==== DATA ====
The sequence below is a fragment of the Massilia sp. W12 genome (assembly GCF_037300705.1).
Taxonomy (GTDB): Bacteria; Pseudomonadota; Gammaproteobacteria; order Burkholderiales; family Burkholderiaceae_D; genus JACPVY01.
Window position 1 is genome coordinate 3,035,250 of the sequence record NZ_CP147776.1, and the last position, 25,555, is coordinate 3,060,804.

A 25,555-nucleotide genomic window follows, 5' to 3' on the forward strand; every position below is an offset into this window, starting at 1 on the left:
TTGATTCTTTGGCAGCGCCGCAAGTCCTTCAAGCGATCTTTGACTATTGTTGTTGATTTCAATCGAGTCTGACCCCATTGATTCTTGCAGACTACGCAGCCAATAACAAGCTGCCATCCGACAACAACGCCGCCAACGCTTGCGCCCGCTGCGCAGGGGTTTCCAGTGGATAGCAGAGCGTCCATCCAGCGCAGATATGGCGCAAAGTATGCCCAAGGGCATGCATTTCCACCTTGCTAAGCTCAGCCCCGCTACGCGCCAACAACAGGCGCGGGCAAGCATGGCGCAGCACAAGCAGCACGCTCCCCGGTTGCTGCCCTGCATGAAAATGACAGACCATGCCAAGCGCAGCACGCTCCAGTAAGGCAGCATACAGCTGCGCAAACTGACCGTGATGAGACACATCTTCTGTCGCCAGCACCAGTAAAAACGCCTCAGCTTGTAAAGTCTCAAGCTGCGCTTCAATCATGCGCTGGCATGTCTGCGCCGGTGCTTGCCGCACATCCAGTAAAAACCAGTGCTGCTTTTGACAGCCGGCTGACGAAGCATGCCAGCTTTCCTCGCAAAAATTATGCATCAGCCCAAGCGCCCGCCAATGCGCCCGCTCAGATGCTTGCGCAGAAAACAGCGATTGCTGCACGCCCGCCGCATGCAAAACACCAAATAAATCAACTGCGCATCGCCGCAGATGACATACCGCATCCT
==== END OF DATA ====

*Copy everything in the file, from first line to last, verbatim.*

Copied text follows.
The sequence below is a fragment of the Massilia sp. W12 genome (assembly GCF_037300705.1).
Taxonomy (GTDB): Bacteria; Pseudomonadota; Gammaproteobacteria; order Burkholderiales; family Burkholderiaceae_D; genus JACPVY01.
Window position 1 is genome coordinate 3,035,250 of the sequence record NZ_CP147776.1, and the last position, 25,555, is coordinate 3,060,804.

A 25,555-nucleotide genomic window follows, 5' to 3' on the forward strand; every position below is an offset into this window, starting at 1 on the left:
TTGATTCTTTGGCAGCGCCGCAAGTCCTTCAAGCGATCTTTGACTATTGTTGTTGATTTCAATCGAGTCTGACCCCATTGATTCTTGCAGACTACGCAGCCAATAACAAGCTGCCATCCGACAACAACGCCGCCAACGCTTGCGCCCGCTGCGCAGGGGTTTCCAGTGGATAGCAGAGCGTCCATCCAGCGCAGATATGGCGCAAAGTATGCCCAAGGGCATGCATTTCCACCTTGCTAAGCTCAGCCCCGCTACGCGCCAACAACAGGCGCGGGCAAGCATGGCGCAGCACAAGCAGCACGCTCCCCGGTTGCTGCCCTGCATGAAAATGACAGACCATGCCAAGCGCAGCACGCTCCAGTAAGGCAGCATACAGCTGCGCAAACTGACCGTGATGAGACACATCTTCTGTCGCCAGCACCAGTAAAAACGCCTCAGCTTGTAAAGTCTCAAGCTGCGCTTCAATCATGCGCTGGCATGTCTGCGCCGGTGCTTGCCGCACATCCAGTAAAAACCAGTGCTGCTTTTGACAGCCGGCTGACGAAGCATGCCAGCTTTCCTCGCAAAAATTATGCATCAGCCCAAGCGCCCGCCAATGCGCCCGCTCAGATGCTTGCGCAGAAAACAGCGATTGCTGCACGCCCGCCGCATGCAAAACACCAAATAAATCAACTGCGCATCGCCGCAGATGACATACCGCATCCT